"We're still confident," said Eric Hosmer. "We can't fold, we've come too far to fold at this point. We control our destiny tomorrow. It's win. It's too late in the season to lose confidence now, we've come too far."
It was on Aug. 11 that the Royals bumped the Tigers off the throne. Only on Aug. 30 did the Tigers catch up and for only one day. Since then, the Royals' pursuit of a first postseason berth since 1985 has been steady and undisturbed. Until now.
A big problem has been the Royals' inability to beat the Tigers, who now have an 11-4 advantage in the season series.
"They're a good team. They've got some thumpers in their lineup and some good pitching," said Alex Gordon. "It's a good team and we have had some good battles. It's more about us not taking advantage of opportunities, and I think that's what happened tonight."
The last opportunity was the most obvious and most painful. Down, 4-2, the Royals raised some heat in the ninth inning against closer Joe Nathan when Nori Aoki and Omar Infante both beat out infield grounders to shortstop -- two on, nobody on and speedster Terrance Gore ran for Infante.
"I wasn't happy about them, obviously," said Tigers manager Brad Ausmus. "Really just two ground balls that end up being hits. That's part of their strength is they're very athletic and they're more apt to get infield singles."
Nathan then struck out Gordon on a 3-2 pitch and, after one pitch to Salvador Perez, Jarrod Dyson was summoned to pinch-run for Aoki.
"Nobody out, I'm not running, first and second," manager Ned Yost explained. "Once Gordy struck out, I'm sitting there for a pitch thinking 'OK, I've got Sal [Perez] that can take the ball out of the park, I got Hoz [Hosmer] that can take the ball out of the park.' After the first strike, I said, 'OK, I'm putting Dyson in there and maybe with the two fast guys, we can pick up a stolen base and a base hit scores 'em.'"
When Dyson trotted onto the field, he was on his own.
"We didn't have the steal sign on there," Yost said. "Dyson's the lead runner, he's going to find a spot where he can get a jump and go. Gore's the tail runner, he's going to be right behind him."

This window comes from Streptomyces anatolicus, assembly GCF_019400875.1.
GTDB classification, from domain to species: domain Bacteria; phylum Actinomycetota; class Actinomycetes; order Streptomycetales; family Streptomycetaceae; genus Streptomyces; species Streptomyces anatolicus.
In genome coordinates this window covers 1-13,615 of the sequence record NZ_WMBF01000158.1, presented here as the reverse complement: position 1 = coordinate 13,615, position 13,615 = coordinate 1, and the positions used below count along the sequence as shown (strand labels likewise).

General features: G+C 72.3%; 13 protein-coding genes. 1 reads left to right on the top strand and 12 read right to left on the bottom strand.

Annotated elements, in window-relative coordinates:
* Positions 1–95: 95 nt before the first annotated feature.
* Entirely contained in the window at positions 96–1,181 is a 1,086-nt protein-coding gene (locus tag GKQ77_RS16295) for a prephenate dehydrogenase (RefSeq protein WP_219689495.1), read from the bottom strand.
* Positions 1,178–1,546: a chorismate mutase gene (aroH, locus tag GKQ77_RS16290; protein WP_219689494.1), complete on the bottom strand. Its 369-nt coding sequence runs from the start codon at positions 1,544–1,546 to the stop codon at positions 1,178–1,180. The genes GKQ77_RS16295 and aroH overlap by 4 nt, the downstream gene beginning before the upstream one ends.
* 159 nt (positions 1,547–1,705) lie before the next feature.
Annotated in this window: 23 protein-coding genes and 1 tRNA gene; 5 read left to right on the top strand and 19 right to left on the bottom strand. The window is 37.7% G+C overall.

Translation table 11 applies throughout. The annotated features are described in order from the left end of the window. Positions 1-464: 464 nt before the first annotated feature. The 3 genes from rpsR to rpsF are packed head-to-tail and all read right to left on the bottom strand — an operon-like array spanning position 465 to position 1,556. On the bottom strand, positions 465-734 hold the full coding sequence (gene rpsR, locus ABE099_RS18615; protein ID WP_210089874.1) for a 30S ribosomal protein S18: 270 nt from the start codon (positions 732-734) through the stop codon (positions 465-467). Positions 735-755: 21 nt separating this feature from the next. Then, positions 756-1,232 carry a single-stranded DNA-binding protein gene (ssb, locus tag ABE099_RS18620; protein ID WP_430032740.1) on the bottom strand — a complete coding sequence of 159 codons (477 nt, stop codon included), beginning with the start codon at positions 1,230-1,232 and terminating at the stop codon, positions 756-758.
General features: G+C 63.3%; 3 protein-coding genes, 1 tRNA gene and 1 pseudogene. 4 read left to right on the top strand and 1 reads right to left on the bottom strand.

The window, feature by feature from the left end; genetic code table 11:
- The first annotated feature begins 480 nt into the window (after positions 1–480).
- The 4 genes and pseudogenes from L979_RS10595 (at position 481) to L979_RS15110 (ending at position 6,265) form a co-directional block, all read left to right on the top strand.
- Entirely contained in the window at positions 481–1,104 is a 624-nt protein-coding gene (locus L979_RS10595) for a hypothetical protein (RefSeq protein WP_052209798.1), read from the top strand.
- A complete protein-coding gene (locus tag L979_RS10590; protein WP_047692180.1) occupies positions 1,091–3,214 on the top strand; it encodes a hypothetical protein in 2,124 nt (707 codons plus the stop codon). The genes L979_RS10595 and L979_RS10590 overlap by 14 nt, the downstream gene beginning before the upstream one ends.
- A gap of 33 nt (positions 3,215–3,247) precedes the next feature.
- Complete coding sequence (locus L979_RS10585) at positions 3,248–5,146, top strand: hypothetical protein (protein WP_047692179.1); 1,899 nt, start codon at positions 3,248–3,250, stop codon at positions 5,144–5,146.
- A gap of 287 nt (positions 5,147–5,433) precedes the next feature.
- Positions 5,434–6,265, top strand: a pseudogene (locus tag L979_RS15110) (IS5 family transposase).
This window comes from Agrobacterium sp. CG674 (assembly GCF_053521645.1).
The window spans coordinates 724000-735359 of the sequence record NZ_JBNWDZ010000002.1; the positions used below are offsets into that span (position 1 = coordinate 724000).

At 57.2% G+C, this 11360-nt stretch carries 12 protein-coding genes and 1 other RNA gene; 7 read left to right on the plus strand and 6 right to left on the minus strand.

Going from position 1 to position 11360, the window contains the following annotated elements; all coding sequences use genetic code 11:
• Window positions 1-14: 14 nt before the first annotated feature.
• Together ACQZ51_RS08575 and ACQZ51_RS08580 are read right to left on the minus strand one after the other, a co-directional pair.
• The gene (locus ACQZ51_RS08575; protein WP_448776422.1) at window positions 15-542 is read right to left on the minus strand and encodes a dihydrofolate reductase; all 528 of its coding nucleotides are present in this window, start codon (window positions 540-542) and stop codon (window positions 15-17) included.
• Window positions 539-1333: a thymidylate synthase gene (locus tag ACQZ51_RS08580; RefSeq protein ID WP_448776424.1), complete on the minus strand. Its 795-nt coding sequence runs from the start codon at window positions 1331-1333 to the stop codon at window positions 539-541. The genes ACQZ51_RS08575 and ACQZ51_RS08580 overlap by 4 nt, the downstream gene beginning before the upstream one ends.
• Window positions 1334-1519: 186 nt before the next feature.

But Nathan was on the alert and immediately caught Dyson leaning toward third and picked him off with a throw to second baseman Ian Kinsler for the rally-dousing second out.
"Every time I'm in the game, I'm going on my own. It ain't no secret," Dyson said. "I got picked off, so that let's you know I'm going."
Gore was ready to follow.
"If he goes, I go," Gore said.
But nobody went anywhere, to the delight of a Comerica Park crowd of 32,603. Nathan struck out Perez, and the game was over.
Losing pitcher Jason Vargas had a sluggish start, giving up three runs in the first two innings. Rajai Davis hammered a two-run homer in the second. Vargas also gave up a solo shot to J.D. Martinez in the fifth.
Meantime, right-hander Max Scherzer made things tough for the Royals, especially with runners on base. He got a break when a shot with home run distance by Gordon curved foul in the fifth. Kansas City got a run home in that inning on one of Infante's three hits but left the bases loaded. In Scherzer's 6 2/3 innings, he made the Royals strand 10 runners.
"That's what makes him a Cy Young winner," Hosmer said. "He's a different animal when he gets guys on base. He really bears down, and every pitch he throws is a wipeout pitch."
This is the same Scherzer that the Royals punished for 10 runs on 10 hits back on June 17 in an 11-4 blowout. Now he's 16-5, tied for the AL lead in victories.
And the Tigers are tied for the lead in the AL Central.
"We're going to come back and play hard tomorrow," Gordon vowed. "We're in a tie and we're just going to have to battle. We knew it wasn't going to be easy. Forget about this game and come back tomorrow and salvage the series."